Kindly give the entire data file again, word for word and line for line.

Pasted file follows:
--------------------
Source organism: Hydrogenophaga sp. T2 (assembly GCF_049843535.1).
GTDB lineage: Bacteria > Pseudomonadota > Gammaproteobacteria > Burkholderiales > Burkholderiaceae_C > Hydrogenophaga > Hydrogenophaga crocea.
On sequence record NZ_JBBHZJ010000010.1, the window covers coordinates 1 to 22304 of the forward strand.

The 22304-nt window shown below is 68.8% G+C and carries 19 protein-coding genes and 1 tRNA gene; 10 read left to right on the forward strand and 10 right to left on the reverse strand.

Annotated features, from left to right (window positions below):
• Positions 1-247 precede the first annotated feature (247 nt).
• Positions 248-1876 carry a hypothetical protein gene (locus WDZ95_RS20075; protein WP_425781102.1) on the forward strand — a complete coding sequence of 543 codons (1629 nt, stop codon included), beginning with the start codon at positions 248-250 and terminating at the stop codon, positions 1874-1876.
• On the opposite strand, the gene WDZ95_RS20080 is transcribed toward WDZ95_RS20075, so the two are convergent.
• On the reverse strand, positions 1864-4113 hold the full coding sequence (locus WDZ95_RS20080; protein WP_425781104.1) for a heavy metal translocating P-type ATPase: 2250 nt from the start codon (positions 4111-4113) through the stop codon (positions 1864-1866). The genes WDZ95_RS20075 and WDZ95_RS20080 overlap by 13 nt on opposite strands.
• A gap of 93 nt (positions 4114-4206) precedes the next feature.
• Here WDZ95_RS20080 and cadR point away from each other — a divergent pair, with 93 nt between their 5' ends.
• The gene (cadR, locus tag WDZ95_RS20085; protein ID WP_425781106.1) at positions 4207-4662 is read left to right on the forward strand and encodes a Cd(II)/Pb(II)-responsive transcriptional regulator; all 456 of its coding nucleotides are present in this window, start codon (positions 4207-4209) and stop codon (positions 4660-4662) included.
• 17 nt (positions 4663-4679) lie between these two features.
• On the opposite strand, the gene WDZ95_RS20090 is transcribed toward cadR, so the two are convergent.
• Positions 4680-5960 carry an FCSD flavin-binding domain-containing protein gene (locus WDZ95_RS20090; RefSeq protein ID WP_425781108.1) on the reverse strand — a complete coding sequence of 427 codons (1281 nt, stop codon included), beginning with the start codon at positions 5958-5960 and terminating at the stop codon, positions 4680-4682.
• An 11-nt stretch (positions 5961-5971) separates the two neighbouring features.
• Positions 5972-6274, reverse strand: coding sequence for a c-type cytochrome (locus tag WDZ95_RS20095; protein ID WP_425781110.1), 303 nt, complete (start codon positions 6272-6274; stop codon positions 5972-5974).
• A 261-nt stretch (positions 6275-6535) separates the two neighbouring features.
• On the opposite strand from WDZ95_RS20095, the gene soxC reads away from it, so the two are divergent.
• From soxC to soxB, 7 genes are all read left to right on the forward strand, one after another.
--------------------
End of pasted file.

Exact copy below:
Source organism: Hydrogenophaga sp. T2 (assembly GCF_049843535.1).
GTDB lineage: Bacteria > Pseudomonadota > Gammaproteobacteria > Burkholderiales > Burkholderiaceae_C > Hydrogenophaga > Hydrogenophaga crocea.
On sequence record NZ_JBBHZJ010000010.1, the window covers coordinates 1 to 22304 of the forward strand.

The 22304-nt window shown below is 68.8% G+C and carries 19 protein-coding genes and 1 tRNA gene; 10 read left to right on the forward strand and 10 right to left on the reverse strand.

Annotated features, from left to right (window positions below):
• Positions 1-247 precede the first annotated feature (247 nt).
• Positions 248-1876 carry a hypothetical protein gene (locus WDZ95_RS20075; protein WP_425781102.1) on the forward strand — a complete coding sequence of 543 codons (1629 nt, stop codon included), beginning with the start codon at positions 248-250 and terminating at the stop codon, positions 1874-1876.
• On the opposite strand, the gene WDZ95_RS20080 is transcribed toward WDZ95_RS20075, so the two are convergent.
• On the reverse strand, positions 1864-4113 hold the full coding sequence (locus WDZ95_RS20080; protein WP_425781104.1) for a heavy metal translocating P-type ATPase: 2250 nt from the start codon (positions 4111-4113) through the stop codon (positions 1864-1866). The genes WDZ95_RS20075 and WDZ95_RS20080 overlap by 13 nt on opposite strands.
• A gap of 93 nt (positions 4114-4206) precedes the next feature.
• Here WDZ95_RS20080 and cadR point away from each other — a divergent pair, with 93 nt between their 5' ends.
• The gene (cadR, locus tag WDZ95_RS20085; protein ID WP_425781106.1) at positions 4207-4662 is read left to right on the forward strand and encodes a Cd(II)/Pb(II)-responsive transcriptional regulator; all 456 of its coding nucleotides are present in this window, start codon (positions 4207-4209) and stop codon (positions 4660-4662) included.
• 17 nt (positions 4663-4679) lie between these two features.
• On the opposite strand, the gene WDZ95_RS20090 is transcribed toward cadR, so the two are convergent.
• Positions 4680-5960 carry an FCSD flavin-binding domain-containing protein gene (locus WDZ95_RS20090; RefSeq protein ID WP_425781108.1) on the reverse strand — a complete coding sequence of 427 codons (1281 nt, stop codon included), beginning with the start codon at positions 5958-5960 and terminating at the stop codon, positions 4680-4682.
• An 11-nt stretch (positions 5961-5971) separates the two neighbouring features.
• Positions 5972-6274, reverse strand: coding sequence for a c-type cytochrome (locus tag WDZ95_RS20095; protein ID WP_425781110.1), 303 nt, complete (start codon positions 6272-6274; stop codon positions 5972-5974).
• A 261-nt stretch (positions 6275-6535) separates the two neighbouring features.
• On the opposite strand from WDZ95_RS20095, the gene soxC reads away from it, so the two are divergent.
• From soxC to soxB, 7 genes are all read left to right on the forward strand, one after another.